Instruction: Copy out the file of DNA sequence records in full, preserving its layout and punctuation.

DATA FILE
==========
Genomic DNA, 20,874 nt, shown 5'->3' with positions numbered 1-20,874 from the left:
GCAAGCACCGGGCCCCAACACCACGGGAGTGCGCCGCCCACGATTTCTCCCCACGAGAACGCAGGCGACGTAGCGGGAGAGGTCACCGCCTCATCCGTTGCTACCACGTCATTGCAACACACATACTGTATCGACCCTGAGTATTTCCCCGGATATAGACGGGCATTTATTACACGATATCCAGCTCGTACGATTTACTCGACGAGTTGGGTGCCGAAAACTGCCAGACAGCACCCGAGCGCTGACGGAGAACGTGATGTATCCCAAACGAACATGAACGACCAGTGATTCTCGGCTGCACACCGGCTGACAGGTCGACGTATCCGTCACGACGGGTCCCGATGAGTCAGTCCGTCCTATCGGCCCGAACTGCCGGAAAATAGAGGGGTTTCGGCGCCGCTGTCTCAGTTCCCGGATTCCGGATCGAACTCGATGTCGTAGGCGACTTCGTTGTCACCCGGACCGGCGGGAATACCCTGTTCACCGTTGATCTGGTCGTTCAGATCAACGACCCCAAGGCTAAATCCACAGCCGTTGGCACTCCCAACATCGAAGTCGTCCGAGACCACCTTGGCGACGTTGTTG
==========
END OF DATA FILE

Genomic DNA, 20,874 nt, shown 5'->3' with positions numbered 1-20,874 from the left:
GCAAGCACCGGGCCCCAACACCACGGGAGTGCGCCGCCCACGATTTCTCCCCACGAGAACGCAGGCGACGTAGCGGGAGAGGTCACCGCCTCATCCGTTGCTACCACGTCATTGCAACACACATACTGTATCGACCCTGAGTATTTCCCCGGATATAGACGGGCATTTATTACACGATATCCAGCTCGTACGATTTACTCGACGAGTTGGGTGCCGAAAACTGCCAGACAGCACCCGAGCGCTGACGGAGAACGTGATGTATCCCAAACGAACATGAACGACCAGTGATTCTCGGCTGCACACCGGCTGACAGGTCGACGTATCCGTCACGACGGGTCCCGATGAGTCAGTCCGTCCTATCGGCCCGAACTGCCGGAAAATAGAGGGGTTTCGGCGCCGCTGTCTCAGTTCCCGGATTCCGGATCGAACTCGATGTCGTAGGCGACTTCGTTGTCACCCGGACCGGCGGGAATACCCTGTTCACCGTTGATCTGGTCGTTCAGATCAACGACCCCAAGGCTAAATCCACAGCCGTTGGCACTCCCAACATCGAAGTCGTCCGAGACCACCTTGGCGACGTTGTTG